Q Do you recall -- let me ask you, are you saying that there was absolute silence, or whatever was said, you do not recall?
A Whatever was said, I do not recall.
Q Okay; would you agree or disagree that you were told not to touch the body?

MR. SMITH: OBJECTION. He has answered that question.

THE COURT: Well, you know, we do everything in duplicate. Just let him answer it again.

THE WITNESS: I was originally told not to touch the bodies. After the photographs were taken, I was told I could do anything necessary to examine the bodies.

MR. MURTAGH:
Q Did any agent admonish you in any way not to try and determine what killed the child, but simply whether the child was dead or not?
A No, sir; they did not.
Q You don't recall that?
A No; they did not admonish me.
Q I see. Now, let me ask you -- with respect to determining the cause of death -- in your opinion, what would be the professional steps that you would take?
A I think a clinical examination would have to be done. I am not a forensic pathologist --
Q (Interposing) I'm sorry -- to determine whether life was present?
A Okay; I think you would have to see if the pupils were responsive. I think you would have to check to see if the pulses were present. I think you would have to listen for heart and lung sounds.
Q Okay; if you did not do all of those three things, would you say that professionally you were not doing your duty?
A No, sir; I would not say that at all.
Q Then those three things are not necessary to determine whether life was present?
A I am not understanding your question, sir. I am sorry.
Q Well, I am asking you, in your opinion, what things are necessary to determine whether life is present?
A I think those things are necessary; yes, sir.
Q Would you say that is your professional responsibility to make those determinations?
A Yes, sir.
Q You were going to adhere to your professional responsibility; is that correct -- in determining whether life was present?
A At the scene?
Q Yes.
A Yes, sir.
Q Now, you say you may have gotten blood on your hands in the north bedroom; is that correct?
A No, sir: in my Article 32 testimony, I did indeed state that. I honestly don't recall that at this point.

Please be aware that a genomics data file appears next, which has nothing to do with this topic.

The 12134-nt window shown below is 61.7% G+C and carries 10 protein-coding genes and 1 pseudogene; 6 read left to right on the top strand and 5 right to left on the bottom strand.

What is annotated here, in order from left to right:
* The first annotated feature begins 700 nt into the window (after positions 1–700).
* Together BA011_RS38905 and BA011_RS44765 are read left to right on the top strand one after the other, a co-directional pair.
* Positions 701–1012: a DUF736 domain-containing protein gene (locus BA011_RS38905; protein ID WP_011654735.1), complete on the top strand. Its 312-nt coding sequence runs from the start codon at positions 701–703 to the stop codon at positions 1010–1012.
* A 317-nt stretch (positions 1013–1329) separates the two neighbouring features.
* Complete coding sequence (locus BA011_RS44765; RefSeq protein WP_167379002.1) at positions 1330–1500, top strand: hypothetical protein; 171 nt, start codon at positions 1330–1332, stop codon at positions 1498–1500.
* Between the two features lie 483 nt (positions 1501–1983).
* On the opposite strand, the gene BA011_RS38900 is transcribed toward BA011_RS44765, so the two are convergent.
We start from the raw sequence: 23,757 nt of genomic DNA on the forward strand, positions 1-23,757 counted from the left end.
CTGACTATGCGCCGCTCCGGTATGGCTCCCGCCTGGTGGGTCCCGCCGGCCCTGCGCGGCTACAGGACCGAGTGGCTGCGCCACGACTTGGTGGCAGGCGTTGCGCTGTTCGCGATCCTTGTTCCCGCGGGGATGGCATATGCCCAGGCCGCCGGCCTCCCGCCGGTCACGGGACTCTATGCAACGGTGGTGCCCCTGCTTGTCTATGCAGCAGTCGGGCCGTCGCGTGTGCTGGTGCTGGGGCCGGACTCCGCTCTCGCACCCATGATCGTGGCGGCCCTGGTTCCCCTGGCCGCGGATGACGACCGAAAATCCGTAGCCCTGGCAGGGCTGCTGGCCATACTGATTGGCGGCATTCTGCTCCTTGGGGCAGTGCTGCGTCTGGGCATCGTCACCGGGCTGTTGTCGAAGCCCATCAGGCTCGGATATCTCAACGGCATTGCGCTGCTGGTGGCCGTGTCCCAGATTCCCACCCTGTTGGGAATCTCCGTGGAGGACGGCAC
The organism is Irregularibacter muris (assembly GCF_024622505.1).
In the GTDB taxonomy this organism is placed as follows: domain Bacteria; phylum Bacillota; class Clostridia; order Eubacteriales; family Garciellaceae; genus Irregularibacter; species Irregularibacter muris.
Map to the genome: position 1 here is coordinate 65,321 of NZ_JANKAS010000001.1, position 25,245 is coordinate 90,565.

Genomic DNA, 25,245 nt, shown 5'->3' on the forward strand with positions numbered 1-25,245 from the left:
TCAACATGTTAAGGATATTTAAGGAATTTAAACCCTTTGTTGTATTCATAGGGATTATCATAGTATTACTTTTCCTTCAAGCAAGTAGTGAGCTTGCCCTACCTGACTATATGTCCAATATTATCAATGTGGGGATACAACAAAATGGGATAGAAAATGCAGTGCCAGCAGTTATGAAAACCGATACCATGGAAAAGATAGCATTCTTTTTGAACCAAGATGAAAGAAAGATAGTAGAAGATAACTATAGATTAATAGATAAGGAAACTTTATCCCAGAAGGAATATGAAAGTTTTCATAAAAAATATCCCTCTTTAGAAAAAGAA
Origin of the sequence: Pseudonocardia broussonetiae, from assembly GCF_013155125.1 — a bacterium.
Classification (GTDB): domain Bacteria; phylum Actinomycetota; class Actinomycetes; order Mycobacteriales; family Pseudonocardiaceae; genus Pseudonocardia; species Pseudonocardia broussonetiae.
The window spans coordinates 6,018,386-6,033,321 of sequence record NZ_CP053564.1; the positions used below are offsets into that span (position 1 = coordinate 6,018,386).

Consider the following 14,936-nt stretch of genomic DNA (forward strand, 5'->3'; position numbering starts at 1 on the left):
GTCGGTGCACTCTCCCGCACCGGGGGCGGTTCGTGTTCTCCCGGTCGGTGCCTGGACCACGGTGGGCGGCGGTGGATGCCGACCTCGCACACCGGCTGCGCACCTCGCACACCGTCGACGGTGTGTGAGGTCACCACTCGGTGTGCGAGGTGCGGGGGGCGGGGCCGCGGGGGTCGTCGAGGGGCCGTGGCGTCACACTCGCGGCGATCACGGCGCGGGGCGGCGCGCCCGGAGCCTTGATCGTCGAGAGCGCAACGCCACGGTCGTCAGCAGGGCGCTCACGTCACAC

Q Okay; well, you said -- are you saying that you have no independent recollection?
A Yes, sir; at this point.
Q Of getting blood on your hands?
A Yes, sir.
Q Would it be accurate to say that if you got blood on your hands, it would have been from the body of the child?
A Yes, sir.
Q So the blood on your hands would have been the blood type of that child in that room?
A If the blood were taken from that body; yes, sir.
Q If you had it?
A Yes, sir; that is right.
Q Do you know what blood type that child had?
A No, sir; I have no idea.
Q Now, you went next to the master bedroom; is that correct?
A Yes, sir.
Q And were the agents with you?
A The agent that was assigned to me -- yes, sir, he was.
Q You testified you saw the normal room furniture; is that correct?
A Yes, sir.
Q Will you describe the area of the master bed?
A It was -- as you entered from the hallway, it was to the right and in the far corner of the room.
Q Did anything strike you about the master bed?
A Yes, sir; there was something written on the bedpost.
Q Now, to your immediate right as you entered the master bedroom -- what, if anything, did you see on the floor?
A I honestly don't know, sir.
Q You went to the body; is that correct?
A Yes, sir.
Q And was the body adjacent to or close to any object in that room?
A It was adjacent -- close to a chair -- between a chair and a bed of some sort.